THE Sheep Industry Consultative Group held its half yearly meeting last Monday, and while attendance from farmers was disappointing a range of issues were discussed.
WAFarmers representative Tony Gooch said while numbers were down, there was a strong representation from members of the Department of Agriculture and Food (DAFWA) and other appropriate industry representatives.
"Rob Egerton-Warburton spoke on the future of the Sheep Industry Leadership Council and outlined what he thought its role entailed, and discussed the leadership council's objectives," Mr Gooch said.
"The sheep identification system was another topic that came up and the issue of whether or not an electronic system was needed was debated on.
"Most people in attendance decided that the current system was working well and were of the belief that no change was needed."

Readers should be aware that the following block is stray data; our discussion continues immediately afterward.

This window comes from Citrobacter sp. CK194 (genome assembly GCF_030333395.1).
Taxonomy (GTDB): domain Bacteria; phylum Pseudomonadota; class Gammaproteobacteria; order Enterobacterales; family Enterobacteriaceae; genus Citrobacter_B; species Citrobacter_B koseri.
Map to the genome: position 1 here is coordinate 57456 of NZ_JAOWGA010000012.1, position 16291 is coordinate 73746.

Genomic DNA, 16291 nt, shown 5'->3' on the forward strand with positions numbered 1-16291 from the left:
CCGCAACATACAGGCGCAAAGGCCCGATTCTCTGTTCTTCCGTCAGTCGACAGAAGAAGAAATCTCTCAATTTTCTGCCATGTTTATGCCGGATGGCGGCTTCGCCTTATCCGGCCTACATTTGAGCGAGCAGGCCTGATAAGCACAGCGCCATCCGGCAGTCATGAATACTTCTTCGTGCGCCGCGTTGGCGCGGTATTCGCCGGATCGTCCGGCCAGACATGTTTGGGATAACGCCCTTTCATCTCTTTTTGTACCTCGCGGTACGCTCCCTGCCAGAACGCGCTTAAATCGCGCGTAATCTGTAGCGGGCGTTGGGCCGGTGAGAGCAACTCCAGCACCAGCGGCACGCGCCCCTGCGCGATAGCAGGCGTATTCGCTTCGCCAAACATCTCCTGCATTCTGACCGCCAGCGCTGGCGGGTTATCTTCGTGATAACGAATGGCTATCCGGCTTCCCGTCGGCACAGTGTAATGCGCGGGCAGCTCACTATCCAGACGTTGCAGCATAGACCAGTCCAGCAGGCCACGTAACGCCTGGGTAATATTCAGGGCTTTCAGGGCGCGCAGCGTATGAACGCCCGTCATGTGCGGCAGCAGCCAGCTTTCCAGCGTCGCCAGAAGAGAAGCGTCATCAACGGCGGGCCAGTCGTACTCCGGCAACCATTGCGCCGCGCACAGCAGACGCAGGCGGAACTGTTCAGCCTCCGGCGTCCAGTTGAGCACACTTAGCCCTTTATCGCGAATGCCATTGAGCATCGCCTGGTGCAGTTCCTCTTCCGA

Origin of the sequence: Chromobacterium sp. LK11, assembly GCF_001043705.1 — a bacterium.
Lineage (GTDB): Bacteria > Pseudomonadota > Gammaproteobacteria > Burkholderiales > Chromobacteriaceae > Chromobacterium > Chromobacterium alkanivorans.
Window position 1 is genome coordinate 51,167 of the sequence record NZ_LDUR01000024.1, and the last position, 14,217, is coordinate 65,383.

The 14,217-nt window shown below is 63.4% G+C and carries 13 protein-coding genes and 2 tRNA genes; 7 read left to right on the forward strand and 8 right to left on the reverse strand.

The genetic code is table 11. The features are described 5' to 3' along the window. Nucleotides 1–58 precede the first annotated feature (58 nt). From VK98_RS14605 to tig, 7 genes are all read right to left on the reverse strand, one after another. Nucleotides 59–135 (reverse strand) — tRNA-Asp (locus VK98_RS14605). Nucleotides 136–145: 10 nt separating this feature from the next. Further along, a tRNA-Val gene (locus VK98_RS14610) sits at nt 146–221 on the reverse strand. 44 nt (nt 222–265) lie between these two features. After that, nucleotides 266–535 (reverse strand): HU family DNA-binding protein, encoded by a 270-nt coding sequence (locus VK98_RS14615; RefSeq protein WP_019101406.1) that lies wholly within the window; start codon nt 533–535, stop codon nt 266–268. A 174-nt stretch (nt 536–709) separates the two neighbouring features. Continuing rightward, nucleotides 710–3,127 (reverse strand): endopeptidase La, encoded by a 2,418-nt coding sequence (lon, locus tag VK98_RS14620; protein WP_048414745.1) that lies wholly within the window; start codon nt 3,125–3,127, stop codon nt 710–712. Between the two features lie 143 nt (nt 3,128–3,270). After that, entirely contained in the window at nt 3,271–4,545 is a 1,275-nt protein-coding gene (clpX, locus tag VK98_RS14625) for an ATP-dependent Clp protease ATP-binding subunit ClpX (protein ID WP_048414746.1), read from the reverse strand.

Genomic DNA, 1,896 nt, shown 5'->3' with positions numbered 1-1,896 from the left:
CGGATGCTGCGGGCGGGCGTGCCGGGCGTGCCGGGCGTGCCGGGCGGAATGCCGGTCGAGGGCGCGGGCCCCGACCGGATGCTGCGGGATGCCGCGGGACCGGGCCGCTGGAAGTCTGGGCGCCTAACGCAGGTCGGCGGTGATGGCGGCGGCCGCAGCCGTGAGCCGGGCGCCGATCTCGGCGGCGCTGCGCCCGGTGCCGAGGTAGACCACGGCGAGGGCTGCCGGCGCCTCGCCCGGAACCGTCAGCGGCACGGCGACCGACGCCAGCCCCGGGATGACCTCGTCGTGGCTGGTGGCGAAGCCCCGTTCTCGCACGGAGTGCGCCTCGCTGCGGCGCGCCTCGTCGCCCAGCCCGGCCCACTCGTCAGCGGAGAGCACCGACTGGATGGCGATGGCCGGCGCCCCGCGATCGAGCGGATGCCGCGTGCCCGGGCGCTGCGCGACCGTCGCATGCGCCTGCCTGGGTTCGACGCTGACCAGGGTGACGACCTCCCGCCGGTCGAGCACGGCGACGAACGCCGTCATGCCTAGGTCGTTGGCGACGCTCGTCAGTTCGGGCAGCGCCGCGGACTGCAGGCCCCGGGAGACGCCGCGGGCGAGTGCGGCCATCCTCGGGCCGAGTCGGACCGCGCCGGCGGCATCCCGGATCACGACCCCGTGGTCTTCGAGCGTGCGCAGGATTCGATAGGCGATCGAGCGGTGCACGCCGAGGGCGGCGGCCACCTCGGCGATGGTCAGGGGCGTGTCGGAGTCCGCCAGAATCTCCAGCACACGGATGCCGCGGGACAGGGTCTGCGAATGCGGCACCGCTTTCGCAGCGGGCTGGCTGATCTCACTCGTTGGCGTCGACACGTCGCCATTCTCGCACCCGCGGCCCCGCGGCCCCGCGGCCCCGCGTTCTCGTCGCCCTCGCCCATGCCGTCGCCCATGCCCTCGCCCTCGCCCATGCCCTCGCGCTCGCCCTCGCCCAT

One of the most interesting debates was on the topic of stock theft, and the relationship between police and the DAFWA's Animal Welfare and Livestock Compliance Unit.
Mr Gooch said many around the table thought police didn't believe they should be the first point of contact after a stock theft.
The industry representatives agreed that the issue was a police responsibility first and was then moved on to the Livestock Compliance Unit.
Footrot control and the issue of who would be in charge of policy for the footrot management committee, was expected to be discussed but did not come up.
"Currently management of footrot control overlaps, however this issue didn't come up and instead it was decided to be left until the Ovine Johne's Disease review at the end of the year," Mr Gooch said.